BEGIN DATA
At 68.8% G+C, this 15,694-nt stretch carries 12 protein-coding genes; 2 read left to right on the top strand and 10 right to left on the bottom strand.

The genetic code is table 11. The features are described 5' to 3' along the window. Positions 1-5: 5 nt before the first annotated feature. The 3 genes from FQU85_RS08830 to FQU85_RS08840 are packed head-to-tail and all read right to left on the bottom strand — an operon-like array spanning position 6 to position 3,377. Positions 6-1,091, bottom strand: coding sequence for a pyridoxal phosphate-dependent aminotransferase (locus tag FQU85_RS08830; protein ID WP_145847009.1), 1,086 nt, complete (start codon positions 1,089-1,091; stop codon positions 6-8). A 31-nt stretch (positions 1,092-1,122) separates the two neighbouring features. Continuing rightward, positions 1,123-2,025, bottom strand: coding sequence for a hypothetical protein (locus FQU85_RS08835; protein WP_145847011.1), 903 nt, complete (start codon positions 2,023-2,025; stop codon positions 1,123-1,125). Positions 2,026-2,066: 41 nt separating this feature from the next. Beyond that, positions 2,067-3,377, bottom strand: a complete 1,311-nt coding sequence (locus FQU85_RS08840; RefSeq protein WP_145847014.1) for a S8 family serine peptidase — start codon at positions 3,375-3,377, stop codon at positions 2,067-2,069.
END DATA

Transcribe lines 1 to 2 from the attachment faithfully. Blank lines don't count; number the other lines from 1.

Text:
At 68.8% G+C, this 15,694-nt stretch carries 12 protein-coding genes; 2 read left to right on the top strand and 10 right to left on the bottom strand.

The genetic code is table 11. The features are described 5' to 3' along the window. Positions 1-5: 5 nt before the first annotated feature. The 3 genes from FQU85_RS08830 to FQU85_RS08840 are packed head-to-tail and all read right to left on the bottom strand — an operon-like array spanning position 6 to position 3,377. Positions 6-1,091, bottom strand: coding sequence for a pyridoxal phosphate-dependent aminotransferase (locus tag FQU85_RS08830; protein ID WP_145847009.1), 1,086 nt, complete (start codon positions 1,089-1,091; stop codon positions 6-8). A 31-nt stretch (positions 1,092-1,122) separates the two neighbouring features. Continuing rightward, positions 1,123-2,025, bottom strand: coding sequence for a hypothetical protein (locus FQU85_RS08835; protein WP_145847011.1), 903 nt, complete (start codon positions 2,023-2,025; stop codon positions 1,123-1,125). Positions 2,026-2,066: 41 nt separating this feature from the next. Beyond that, positions 2,067-3,377, bottom strand: a complete 1,311-nt coding sequence (locus FQU85_RS08840; RefSeq protein WP_145847014.1) for a S8 family serine peptidase — start codon at positions 3,375-3,377, stop codon at positions 2,067-2,069.